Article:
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'He was different': Pastor recalls the singular life of Charlie Hubbard

'He was different': Pastor recalls the singular life of Charlie Hubbard

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Charlie Hubbard

Charlie Hubbard holds the hand of his little brother, Grayson. Charlie died Tuesday after being hit by a Moline Police squad car while riding his bike.

He was the blue-haired kid.

And the kid who always sat with the kid too shy to sit with all the other kids. He was the kid who held his little brother's hand when the toddler didn't feel well.

The kid's name was Charlie Hubbard and he was just 13 years old when he died Tuesday after being hit by a Moline Police car.

Now there's a never-to-be-filled void in the lives of the people who loved and couldn't help but love the blue-haired kid who proudly proclaimed himself "weird."

"The most annoying thing about Charlie was one of the best things," said Rob Tevis, pastor at Crossroads Assemblies of God in Moline. "Charlie couldn't sit still. He was always on the move.

"But Charlie was a deep-thinker. He cared about other kids. So you had this kid who was kind and always made other kids feel welcome who also had this incredible energy and need to move around."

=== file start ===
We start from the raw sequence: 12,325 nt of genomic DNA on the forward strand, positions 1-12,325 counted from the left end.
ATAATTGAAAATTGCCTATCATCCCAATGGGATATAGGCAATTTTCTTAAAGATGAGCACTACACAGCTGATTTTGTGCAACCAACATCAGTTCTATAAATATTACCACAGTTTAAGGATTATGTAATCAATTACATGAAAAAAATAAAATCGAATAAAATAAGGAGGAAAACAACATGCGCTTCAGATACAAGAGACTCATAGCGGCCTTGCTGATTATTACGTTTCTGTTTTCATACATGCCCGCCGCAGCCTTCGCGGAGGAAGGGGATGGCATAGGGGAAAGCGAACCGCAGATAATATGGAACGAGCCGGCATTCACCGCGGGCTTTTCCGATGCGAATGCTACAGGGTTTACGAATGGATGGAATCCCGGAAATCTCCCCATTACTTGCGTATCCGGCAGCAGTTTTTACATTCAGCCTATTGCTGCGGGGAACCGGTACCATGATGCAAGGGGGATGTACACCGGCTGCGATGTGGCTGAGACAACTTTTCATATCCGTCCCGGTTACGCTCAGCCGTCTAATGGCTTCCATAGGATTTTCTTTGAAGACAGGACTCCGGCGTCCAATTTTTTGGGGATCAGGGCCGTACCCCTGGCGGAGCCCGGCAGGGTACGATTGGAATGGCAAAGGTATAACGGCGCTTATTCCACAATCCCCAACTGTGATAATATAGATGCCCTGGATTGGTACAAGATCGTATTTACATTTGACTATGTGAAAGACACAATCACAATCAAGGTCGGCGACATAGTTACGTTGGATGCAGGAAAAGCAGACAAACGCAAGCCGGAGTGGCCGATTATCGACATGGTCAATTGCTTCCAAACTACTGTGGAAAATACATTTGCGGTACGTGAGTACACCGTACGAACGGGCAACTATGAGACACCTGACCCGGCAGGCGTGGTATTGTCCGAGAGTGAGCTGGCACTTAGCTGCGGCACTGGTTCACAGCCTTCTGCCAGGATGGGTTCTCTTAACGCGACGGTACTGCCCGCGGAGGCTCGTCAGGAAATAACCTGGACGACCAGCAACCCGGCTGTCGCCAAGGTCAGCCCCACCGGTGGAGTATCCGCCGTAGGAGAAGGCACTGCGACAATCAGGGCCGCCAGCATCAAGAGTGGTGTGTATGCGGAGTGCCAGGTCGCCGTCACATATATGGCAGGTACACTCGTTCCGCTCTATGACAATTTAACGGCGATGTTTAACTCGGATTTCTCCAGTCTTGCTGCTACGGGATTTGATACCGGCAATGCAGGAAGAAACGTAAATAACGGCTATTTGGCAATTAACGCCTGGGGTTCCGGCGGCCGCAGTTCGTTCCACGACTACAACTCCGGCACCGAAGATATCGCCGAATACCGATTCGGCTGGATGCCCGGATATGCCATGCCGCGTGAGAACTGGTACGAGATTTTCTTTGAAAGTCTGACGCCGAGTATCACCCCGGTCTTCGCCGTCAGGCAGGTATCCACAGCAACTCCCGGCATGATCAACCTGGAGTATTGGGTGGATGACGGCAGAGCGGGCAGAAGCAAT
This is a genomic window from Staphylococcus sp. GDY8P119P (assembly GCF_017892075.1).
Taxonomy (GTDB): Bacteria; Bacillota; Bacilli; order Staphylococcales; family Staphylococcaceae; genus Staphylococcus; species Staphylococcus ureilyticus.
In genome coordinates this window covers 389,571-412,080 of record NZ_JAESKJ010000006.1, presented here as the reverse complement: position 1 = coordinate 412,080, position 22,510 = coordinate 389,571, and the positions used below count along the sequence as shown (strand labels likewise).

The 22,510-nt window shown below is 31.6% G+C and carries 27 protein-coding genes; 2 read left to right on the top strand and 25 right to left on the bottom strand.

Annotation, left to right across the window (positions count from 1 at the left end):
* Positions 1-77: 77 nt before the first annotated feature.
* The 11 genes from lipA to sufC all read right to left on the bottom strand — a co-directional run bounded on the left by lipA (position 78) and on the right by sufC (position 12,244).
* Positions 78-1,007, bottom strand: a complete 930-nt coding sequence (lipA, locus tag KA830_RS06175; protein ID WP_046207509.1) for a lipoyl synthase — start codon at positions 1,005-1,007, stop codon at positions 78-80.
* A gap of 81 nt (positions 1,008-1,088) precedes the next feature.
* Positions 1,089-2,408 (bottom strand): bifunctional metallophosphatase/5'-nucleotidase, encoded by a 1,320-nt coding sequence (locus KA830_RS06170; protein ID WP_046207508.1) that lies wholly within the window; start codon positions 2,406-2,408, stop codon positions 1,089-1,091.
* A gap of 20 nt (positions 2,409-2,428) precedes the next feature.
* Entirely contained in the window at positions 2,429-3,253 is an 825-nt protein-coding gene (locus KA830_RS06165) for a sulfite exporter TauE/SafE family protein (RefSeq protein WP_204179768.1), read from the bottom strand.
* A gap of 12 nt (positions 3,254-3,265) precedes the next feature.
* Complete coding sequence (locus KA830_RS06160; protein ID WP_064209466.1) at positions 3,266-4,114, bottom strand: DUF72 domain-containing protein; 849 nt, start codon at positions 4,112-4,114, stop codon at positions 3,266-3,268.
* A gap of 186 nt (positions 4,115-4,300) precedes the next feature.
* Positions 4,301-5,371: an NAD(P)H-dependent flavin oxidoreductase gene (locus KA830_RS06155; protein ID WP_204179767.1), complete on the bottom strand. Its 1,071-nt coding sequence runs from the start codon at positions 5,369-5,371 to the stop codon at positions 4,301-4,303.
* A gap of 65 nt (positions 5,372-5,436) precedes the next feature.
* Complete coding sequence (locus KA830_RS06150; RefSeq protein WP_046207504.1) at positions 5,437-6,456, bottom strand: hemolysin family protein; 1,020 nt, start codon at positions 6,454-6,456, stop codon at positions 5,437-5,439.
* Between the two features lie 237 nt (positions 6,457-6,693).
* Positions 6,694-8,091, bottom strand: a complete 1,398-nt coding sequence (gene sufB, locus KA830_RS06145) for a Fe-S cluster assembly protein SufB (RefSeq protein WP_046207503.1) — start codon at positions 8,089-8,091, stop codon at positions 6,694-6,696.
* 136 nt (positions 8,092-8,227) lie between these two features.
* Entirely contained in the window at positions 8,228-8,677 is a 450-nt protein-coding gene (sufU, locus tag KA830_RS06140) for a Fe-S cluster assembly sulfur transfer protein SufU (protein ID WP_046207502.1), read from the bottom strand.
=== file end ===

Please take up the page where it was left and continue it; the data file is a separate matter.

Tevis has only been the pastor at Crossroads for eight months, but Charlie was active in the church after being baptized into it. Tevis' son, Robby, became close friends with Charlie.

"My son is not doing well," Tevis said. "Our faith tells us what will happen to Charlie, but Robby is really struggling with how to say goodbye.

"Robby's had to go to the school counselor a few times, had to miss a class. Charlie was loved. He was a kid who always knew who the shy kid was, always knew the kid who just needed a little attention or just another kid to sit with."

Tevis said Charlie's dad, Jason Hubbard, and step-mom, Ginna, asked the pastor to speak for the family, which also includes Charlie's mom, Anesa Fink.

"They are having a very hard time right now," Tevis explained. "They've asked me to talk about the kind of person Charlie was and that they appreciate the support they've received."

Tevis said sometimes the world "can be a horrible place."

Charlie wasn't any part of that.

"Not many kids dye their hair blue. He was different. He really was, but the greatest thing was he wasn't afraid of that and he embraced it," Tevis said. "He was a kid who, I think, wasn't afraid to seen as different and just encouraged other kids to not be afraid."

Tevis recalled a time when Charlie told the pastor "I'm the weird kid."

"I told Charlie we are all weird in our own ways," Tevis said. "I got the feeling he knew that already. All kids are different, unique. What made Charlie stand out was his willingness to accept that in himself and others."

Maybe it was the blue hair. Or the times he sat with the kid too shy to sit with all the other kids on that day.

Maybe it was the Tuesday morning he held Grayson's hand when the toddler didn't feel well. It was the last time Grayson's big brother would ever comfort him.

That was Charlie.


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